Throwback to Easter Sunday 2003

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Austin, Texas / April 19 & 20, 2003

After the show in Dallas we drive three hours to The Backyard. Despite our half-night of half-sleep on the Dallas streets, which now that we’ve been electrified by Bob feels like forever ago, there’s no chance we’ll get tired soon. We’re full of excitement, full of the show, full of the incomparable feeling of having just launched into this great adventure. Full of all these things and more, we buzz along comparing mental notes and shared observations of the night. We roll in around 1:30 AM, first people there except for Robin and Lex who are already there sleeping in their truck (damn it!). We don’t get much sleep tonight, initially laying out our bedding in a little alcove by the front of the building. It’s dark, country quiet. We hear footsteps like someone stepping daintily in high heels and wonder who the heck it could early arriving fan checking out the scene? No, it’s a deer walking around in the parking lot. Then a worker guy arrives at some ungodly hour in the morning while it’s still dark, and wakes us up to tell us that he’s going to let us keep sleeping for a little while…but that we’ll have to move around to a different gate. OK, duly noted, and we dive deeper into our bags, trying to secure a few more minutes of unconsciousness. But a minute later he’s back and says, actually, you should just move now. So we drag all our crap and move the car to where he tells us, and by this time the first hints of light are beginning to adorn the eastern sky. Ants wake up and begin crawling into our sleeping bags. Birds begin to sing. There is a particular bird in Texas that goes Doo-dee, doo-dee, doo-dee. More on that later. For now, we’re up to sleepily greet the day, find coffee, and while away the hours until we are next in front of Bob.

The Backyard is located outside of Austin in the town of Bee Caves, at the intersection of State Highway 7 and Farm Roads 620 and 2244. History tells us that the town of Bee Caves was named by early settlers for a large cave of wild bees found near the site where the town was established. If you ask me, that doesn’t seem like the smartest placement for a town. Hey, there’s a large cave of wild bees over here, lets settle down and make a town. Bring your EpiPen.

But it’s a nice place to spend a couple days in line. It’s a quite different setting from outside the Granada Theater; also markedly different than where our next one-two punch of shows will be, smack in the middle of downtown Houston. From city show to country show. There are wildflowers and trees and cactus all over the place. Kait squats on a cactus, trying to pee; fire ants turn out to be more of a problem for me than bees, as they swarm and sting the tops of my feet when I go for a bit of walkabout in the surrounding scrub. The only place to get any provisions is the gas station across Highway 71, where the lights are timed strictly in favor of the cars, not people trying to cross the road. But we don’t have much else to do besides take our life in our hands a couple times a day dashing across in the gaps between the cars going 60 miles per hour, and it is nice being out in the country.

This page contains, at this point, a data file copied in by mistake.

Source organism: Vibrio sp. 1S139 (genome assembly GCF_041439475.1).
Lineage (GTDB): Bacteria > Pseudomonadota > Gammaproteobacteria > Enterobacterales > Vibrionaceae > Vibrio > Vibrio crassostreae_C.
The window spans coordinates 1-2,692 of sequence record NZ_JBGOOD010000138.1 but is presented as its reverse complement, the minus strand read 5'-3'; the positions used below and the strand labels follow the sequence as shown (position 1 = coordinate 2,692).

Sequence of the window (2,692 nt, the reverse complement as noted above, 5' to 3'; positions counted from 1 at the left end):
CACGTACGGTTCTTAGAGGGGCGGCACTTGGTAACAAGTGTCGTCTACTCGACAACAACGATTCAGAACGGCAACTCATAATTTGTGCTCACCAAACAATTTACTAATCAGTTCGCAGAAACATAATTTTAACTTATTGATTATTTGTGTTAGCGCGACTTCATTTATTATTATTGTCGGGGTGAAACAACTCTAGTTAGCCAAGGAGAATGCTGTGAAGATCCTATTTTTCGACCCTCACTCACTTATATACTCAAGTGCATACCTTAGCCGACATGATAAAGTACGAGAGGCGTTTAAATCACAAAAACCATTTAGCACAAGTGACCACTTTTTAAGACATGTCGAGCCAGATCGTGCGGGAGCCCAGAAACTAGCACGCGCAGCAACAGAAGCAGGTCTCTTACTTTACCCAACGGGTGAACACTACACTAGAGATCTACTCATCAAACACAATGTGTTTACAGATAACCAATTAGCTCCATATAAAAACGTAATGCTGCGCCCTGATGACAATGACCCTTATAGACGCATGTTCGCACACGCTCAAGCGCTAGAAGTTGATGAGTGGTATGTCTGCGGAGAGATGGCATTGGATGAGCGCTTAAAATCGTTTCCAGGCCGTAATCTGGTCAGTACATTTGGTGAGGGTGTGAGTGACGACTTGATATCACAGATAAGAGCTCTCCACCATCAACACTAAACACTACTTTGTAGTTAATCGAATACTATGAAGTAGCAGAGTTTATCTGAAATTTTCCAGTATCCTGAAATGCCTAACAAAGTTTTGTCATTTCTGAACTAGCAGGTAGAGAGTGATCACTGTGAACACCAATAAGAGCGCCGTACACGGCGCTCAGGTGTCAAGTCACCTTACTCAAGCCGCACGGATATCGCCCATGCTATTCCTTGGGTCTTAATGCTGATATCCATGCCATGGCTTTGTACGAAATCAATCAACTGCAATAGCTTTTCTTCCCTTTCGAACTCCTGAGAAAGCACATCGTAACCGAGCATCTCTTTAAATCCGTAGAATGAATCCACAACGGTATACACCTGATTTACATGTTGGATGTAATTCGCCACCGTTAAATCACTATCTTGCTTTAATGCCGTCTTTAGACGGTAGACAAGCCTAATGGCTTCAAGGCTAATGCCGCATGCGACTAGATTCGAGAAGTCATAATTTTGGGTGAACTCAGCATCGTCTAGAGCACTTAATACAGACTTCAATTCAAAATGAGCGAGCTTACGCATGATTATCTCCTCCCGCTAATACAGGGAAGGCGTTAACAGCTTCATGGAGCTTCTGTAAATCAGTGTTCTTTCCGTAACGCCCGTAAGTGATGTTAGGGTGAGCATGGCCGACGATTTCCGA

It says on our tickets that the show will take place in the Live Oak Amphitheatre, and once we get inside I can see why. It’s an outdoor stage behind the bar and indoor part of the venue. Several big old oak trees tower here and there interspersed throughout the audience area, and also frame the stage magnificently. Quite a nice ambiance and a bit more room to stretch out than last night, under open sky and tree boughs.

Soon it is Bob’s vocal chords that are stretching out on a galloping Tweedle Dee and Tweedle Dum opener, drawing out notes in an enthusiastically nasal twang. Tell Me That It Isn’t True has Bob expressing the story in ways that are alternately longing, matter-of-fact, playful, and pissed off. Some lines frankly spoken: “You say that you’re planning, planning to put me down” almost as if he’s reading it written down in front of him, nothing but the facts, trying to reign in his feelings. But when he says ‘man’ as in ‘some other man,’ it is difficult to say and the word is edged with worry, with sorrow. The journey continues, and we get, “I just don’t understaaaaaaaaaaaaaaaaaaand,” followed by a pointed inquiry from the now angry, defiant lover: “Why would I?”